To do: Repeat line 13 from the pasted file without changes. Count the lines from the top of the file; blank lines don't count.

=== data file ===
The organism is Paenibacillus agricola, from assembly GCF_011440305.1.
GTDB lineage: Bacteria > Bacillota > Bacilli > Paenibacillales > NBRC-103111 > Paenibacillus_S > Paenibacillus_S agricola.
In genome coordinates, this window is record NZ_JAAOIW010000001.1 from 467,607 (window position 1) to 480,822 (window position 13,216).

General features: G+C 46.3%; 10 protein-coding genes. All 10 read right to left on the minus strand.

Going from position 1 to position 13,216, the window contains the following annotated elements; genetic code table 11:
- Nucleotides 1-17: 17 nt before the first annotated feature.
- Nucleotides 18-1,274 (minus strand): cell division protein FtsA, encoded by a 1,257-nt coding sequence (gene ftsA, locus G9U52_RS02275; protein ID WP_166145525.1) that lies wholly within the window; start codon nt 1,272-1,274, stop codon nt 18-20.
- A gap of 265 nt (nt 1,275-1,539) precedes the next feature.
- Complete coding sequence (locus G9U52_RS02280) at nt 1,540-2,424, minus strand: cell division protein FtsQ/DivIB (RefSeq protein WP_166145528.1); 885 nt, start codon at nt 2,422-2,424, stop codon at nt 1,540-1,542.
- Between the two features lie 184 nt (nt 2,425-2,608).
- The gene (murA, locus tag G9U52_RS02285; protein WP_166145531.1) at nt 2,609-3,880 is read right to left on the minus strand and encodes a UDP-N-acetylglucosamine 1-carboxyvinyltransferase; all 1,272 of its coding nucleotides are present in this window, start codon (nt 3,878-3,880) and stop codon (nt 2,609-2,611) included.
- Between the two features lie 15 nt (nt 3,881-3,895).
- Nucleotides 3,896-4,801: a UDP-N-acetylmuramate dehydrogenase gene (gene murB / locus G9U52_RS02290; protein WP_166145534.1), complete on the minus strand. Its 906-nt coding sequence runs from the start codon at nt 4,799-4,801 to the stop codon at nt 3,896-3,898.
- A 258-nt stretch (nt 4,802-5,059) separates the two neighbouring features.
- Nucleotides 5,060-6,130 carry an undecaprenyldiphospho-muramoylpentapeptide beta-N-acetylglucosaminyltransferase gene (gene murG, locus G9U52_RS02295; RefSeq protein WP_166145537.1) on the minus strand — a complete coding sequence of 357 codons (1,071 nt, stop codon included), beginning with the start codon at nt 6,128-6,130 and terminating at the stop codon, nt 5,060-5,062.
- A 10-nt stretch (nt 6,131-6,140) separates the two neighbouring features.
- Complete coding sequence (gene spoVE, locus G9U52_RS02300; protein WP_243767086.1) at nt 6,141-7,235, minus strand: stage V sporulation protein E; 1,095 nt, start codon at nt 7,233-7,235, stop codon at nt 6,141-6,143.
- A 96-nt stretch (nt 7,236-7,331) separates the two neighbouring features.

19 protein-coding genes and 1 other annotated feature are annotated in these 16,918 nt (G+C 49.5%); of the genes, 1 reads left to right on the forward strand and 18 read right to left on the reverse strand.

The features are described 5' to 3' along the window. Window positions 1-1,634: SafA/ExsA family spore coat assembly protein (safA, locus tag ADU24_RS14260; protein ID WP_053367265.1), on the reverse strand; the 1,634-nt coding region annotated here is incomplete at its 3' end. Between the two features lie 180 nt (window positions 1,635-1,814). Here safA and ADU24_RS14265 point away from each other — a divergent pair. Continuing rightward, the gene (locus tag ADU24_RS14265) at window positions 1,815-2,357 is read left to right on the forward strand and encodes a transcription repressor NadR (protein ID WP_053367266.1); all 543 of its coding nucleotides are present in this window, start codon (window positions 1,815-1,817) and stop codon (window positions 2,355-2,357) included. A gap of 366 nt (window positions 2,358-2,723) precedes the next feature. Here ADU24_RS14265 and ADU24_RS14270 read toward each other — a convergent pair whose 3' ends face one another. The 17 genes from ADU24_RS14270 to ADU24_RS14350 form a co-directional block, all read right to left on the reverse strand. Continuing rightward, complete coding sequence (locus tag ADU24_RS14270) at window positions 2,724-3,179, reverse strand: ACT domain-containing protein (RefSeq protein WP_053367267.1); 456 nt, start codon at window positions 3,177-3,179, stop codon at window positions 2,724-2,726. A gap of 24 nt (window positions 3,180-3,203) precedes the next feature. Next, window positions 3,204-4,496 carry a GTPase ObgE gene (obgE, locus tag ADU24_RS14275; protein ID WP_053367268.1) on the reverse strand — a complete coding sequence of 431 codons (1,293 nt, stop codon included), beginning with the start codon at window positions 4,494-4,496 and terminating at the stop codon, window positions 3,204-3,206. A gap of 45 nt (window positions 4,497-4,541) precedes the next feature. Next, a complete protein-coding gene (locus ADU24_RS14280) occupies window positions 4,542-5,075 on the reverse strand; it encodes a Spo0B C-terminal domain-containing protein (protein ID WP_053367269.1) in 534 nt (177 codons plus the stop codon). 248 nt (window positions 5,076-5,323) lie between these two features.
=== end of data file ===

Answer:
- Nucleotides 3,896-4,801: a UDP-N-acetylmuramate dehydrogenase gene (gene murB / locus G9U52_RS02290; protein WP_166145534.1), complete on the minus strand. Its 906-nt coding sequence runs from the start codon at nt 4,799-4,801 to the stop codon at nt 3,896-3,898.